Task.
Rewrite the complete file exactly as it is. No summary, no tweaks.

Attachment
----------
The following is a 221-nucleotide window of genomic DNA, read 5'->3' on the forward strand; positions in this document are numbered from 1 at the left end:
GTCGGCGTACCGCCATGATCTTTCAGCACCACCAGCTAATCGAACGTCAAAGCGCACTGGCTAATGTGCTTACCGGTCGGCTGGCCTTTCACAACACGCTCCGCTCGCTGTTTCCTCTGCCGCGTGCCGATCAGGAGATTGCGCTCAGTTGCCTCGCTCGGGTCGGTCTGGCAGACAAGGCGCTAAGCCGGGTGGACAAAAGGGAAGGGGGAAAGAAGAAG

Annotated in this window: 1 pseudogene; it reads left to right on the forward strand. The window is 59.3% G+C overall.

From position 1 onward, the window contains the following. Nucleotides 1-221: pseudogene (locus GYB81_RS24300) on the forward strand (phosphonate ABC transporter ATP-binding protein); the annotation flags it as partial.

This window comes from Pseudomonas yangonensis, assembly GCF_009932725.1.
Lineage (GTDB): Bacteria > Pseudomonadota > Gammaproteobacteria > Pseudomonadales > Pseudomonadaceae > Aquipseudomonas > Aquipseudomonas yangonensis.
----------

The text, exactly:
The following is a 221-nucleotide window of genomic DNA, read 5'->3' on the forward strand; positions in this document are numbered from 1 at the left end:
GTCGGCGTACCGCCATGATCTTTCAGCACCACCAGCTAATCGAACGTCAAAGCGCACTGGCTAATGTGCTTACCGGTCGGCTGGCCTTTCACAACACGCTCCGCTCGCTGTTTCCTCTGCCGCGTGCCGATCAGGAGATTGCGCTCAGTTGCCTCGCTCGGGTCGGTCTGGCAGACAAGGCGCTAAGCCGGGTGGACAAAAGGGAAGGGGGAAAGAAGAAG

Annotated in this window: 1 pseudogene; it reads left to right on the forward strand. The window is 59.3% G+C overall.

From position 1 onward, the window contains the following. Nucleotides 1-221: pseudogene (locus GYB81_RS24300) on the forward strand (phosphonate ABC transporter ATP-binding protein); the annotation flags it as partial.

This window comes from Pseudomonas yangonensis, assembly GCF_009932725.1.
Lineage (GTDB): Bacteria > Pseudomonadota > Gammaproteobacteria > Pseudomonadales > Pseudomonadaceae > Aquipseudomonas > Aquipseudomonas yangonensis.